Clayton Taylor Dillard allegedly broke into the wireless computer network of a North Carolina medical facility; and then sent a letter to a local television station that included copies of patient checks and insurance forms, and contacted patients and insurance companies to let them know of the medical facility's weak security practices. Dillard faces criminal charges for his alleged actions; the Raleigh (NC) Police Department Cyber Crime Unit is working with the FBI's Hi-Tech Task Force on the investigation.

Federal Agencies Need to Improve Patch Management (11 September 2003)

Robert Dacey, General Accounting Office (GAO) director for information security issues, says that patching systems for federal agencies need to be improved. Testifying before the House Government Reform Committee's Technology, Information Policy, Intergovernmental Relations and the Census Subcommittee Dacey spoke of the ever-decreasing window of time between vulnerability disclosure and the availability of an exploit. Larry Hale, director of the Federal Computer Incident Response Center (FedCIRC), says FedCIRC would like to modify its Patch Authentication and Dissemination Capability to include automatic downloads.
[Editor's Note (Schneier): Of course this is a universal problem, not just in the government. ]

Two UK Men Charged With Creating TK Worm (10/11 September 2003)

UK police have charged two men with creating the TK worm, which exploits a vulnerability in Microsoft's IIS Web Server software to take control of vulnerable websites; a patch for the vulnerability has been available since October 2000. The TK worm allegedly caused $8.75 million worth of damage worldwide. The alleged authors, Jordan Bradley and Andrew Harvey, are believed to be members of a known cracking group.

Romanian Man Charged with Spreading MSBlast.F (10/11 September 2003)

Romanian police confirmed that Dan Dumitru Ciobanu has been charged with spreading MSBlast.F, a variant of the MSBlast worm that spread rampantly in August. The police say Ciobanu has admitted spreading the worm, but that he claims it was an accident. Romanian cybercrime law carries a sentence of between 3 and 15 years for such offenses. He is not in custody.

Lamo Remanded to Parents' Custody (9/10/13 September 2003)

A federal judge in Manhattan has allowed Lamo to remain free on the $250,000 bond his parents posted; he must also stay with his parents. The judge limited Lamo's use of computers to e-mail and education- and job-search-related activity. Lamo's next hearing is scheduled for October 14. He faces charges for allegedly breaking into the New York Times' internal computer network.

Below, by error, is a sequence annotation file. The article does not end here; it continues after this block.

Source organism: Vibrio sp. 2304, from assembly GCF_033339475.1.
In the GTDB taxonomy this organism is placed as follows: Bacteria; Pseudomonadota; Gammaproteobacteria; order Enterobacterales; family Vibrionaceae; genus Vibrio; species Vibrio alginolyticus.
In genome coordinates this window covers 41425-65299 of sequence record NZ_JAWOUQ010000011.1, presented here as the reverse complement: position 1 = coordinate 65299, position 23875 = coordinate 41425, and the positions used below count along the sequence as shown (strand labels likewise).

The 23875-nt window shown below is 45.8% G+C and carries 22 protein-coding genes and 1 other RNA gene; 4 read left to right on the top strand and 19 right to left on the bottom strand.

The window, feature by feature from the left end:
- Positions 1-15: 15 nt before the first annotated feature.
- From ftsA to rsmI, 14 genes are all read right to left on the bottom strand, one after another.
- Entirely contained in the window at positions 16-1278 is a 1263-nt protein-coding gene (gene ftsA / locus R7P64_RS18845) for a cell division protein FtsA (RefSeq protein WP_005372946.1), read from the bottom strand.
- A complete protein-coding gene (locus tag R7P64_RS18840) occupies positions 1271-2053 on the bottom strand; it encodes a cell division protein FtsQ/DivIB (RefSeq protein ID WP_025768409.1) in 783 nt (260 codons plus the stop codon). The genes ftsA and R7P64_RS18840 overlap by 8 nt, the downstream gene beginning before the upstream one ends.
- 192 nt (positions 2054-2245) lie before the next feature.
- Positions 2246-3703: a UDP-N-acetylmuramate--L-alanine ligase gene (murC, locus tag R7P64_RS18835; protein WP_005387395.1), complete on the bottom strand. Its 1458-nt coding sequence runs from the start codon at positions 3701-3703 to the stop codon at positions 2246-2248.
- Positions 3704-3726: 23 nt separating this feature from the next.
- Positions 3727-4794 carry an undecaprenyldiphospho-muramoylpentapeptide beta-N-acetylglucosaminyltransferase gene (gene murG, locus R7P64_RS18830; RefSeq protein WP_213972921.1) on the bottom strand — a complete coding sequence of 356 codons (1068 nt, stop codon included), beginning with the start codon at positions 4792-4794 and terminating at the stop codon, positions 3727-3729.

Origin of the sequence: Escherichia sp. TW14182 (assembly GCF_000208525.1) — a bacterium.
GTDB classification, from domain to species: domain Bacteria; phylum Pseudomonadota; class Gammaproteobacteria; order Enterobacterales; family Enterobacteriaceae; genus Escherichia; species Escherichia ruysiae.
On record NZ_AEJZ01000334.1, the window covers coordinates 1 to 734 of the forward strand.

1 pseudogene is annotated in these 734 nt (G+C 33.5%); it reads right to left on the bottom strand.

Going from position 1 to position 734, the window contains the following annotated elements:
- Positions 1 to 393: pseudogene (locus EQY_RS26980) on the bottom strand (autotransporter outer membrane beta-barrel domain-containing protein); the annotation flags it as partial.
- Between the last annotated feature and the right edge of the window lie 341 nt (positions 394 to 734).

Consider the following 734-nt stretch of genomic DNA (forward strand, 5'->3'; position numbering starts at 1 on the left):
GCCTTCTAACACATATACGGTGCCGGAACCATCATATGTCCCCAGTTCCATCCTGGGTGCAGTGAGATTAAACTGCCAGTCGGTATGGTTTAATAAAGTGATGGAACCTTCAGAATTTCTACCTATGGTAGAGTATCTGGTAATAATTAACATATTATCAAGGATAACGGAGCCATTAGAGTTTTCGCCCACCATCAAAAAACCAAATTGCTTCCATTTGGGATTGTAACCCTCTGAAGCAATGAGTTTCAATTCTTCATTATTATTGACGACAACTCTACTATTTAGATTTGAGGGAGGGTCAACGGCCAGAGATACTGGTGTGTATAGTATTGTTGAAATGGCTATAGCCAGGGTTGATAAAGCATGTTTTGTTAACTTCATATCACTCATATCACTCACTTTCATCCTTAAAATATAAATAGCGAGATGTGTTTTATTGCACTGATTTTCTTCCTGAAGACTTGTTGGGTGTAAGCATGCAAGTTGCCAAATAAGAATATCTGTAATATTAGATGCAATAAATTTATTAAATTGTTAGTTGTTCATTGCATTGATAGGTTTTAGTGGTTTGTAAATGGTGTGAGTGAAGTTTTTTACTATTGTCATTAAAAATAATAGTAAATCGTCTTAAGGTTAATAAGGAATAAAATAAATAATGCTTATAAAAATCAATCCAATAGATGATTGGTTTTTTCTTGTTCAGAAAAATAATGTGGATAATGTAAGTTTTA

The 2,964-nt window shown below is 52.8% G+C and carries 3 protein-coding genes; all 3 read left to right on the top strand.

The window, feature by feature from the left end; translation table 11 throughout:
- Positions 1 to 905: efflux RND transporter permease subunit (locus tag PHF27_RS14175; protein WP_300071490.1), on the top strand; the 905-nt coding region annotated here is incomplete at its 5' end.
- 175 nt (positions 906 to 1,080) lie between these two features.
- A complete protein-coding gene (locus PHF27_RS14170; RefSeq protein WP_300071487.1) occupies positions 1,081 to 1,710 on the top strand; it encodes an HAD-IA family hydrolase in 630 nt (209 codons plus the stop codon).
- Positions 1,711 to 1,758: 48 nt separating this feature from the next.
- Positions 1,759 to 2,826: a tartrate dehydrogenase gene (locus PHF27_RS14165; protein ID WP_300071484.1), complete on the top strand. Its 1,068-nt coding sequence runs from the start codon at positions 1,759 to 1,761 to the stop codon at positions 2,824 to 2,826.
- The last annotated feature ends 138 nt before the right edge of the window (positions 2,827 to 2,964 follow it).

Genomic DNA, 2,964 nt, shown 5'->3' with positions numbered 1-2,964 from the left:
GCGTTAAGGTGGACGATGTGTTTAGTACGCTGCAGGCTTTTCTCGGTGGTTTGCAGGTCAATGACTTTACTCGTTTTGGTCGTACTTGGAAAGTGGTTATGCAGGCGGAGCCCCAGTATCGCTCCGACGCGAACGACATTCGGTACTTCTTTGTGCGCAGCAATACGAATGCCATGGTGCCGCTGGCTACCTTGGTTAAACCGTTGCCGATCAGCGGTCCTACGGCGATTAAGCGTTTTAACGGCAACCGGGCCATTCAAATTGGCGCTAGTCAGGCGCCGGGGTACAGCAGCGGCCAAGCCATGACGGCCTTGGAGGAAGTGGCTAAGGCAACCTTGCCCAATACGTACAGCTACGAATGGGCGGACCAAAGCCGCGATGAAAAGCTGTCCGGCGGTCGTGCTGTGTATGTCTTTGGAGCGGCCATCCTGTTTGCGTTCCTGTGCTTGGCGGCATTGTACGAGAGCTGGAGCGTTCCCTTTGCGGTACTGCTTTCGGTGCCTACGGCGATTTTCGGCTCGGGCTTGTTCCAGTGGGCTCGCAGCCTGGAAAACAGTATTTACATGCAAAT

Security Policy Management Tools (10 September 2003)

This article describes system security policy management tools and offers a five step implementation procedure: establish a policy, identify the systems to be secured, schedule an audit, assess the results and based on those results, change and/or patch systems to bring them into compliance. The author also lists several aspects to consider when choosing a security policy management tool.

Laptop Stolen from Australia's Department of Transport (10 September 2003)

Thieves used a swipe card to enter the Canberra (Australia) headquarters of the Department of Transport and steal cash, office equipment and a laptop computer that contains information about Australia's maritime security. Australian federal police are investigating. Last month, thieves stole two Customs computers from the Sydney airport.

Putnam Lines Up 11 Hearings on IT (8 September 2003)

Representative Adam Putnam (R-Fla.), chairman of the House Government Reform subcommittee on Information Technology, Information Policy, Intergovernmental Relations and the Census, has planned eleven hearings on IT over the next two months. Topics to be addressed include cybersecurity common criteria, supervisory control and data acquisition (SCADA) systems and "the Homeland Security Department's IT investment strategy and enterprise architecture plan."

Putnam Dissatisfied with Cybercrime Prosecution Tally (10 September 2003)

At a hearing, Government Reform Subcommittee on Technology, Information Policy, Intergovernmental Relations and the Census chairman Adam Putnam (R-Fla) said that the discrepancy between the number of worms and viruses released every year and the number of related arrests and prosecutions suggests that the Justice Department is not taking the problem of computer crime seriously enough. Deputy assistant attorney general John Malcolm responded that the Justice Department places a high priority on such cases, but pointed out that many malware writers are adept at maintaining their anonymity. Putnam was also critical of the Organization for Internet Safety's (OIS) exclusion of the government from any role in their vulnerability reporting guidelines.

Anatomy of a Penetration Test (8 September 2003)

This article provides a detailed account of one security consultant's "sanctioned break-in" of a company's computer system. The consultant begins by gathering information about the company on Google; he finds job listings and requirements that offer clues to the software and systems the company is running. He also uses various network analysis and scanning tools to uncover vulnerabilities in the company's system.

NewsBites Editorial Board:
Kathy Bradford, Roland Grefer, Stephen Northcutt, Alan Paller, Marcus
Ranum, Eugene Schultz, Gal Shpantzer
Guest Editor: Bruce Schneier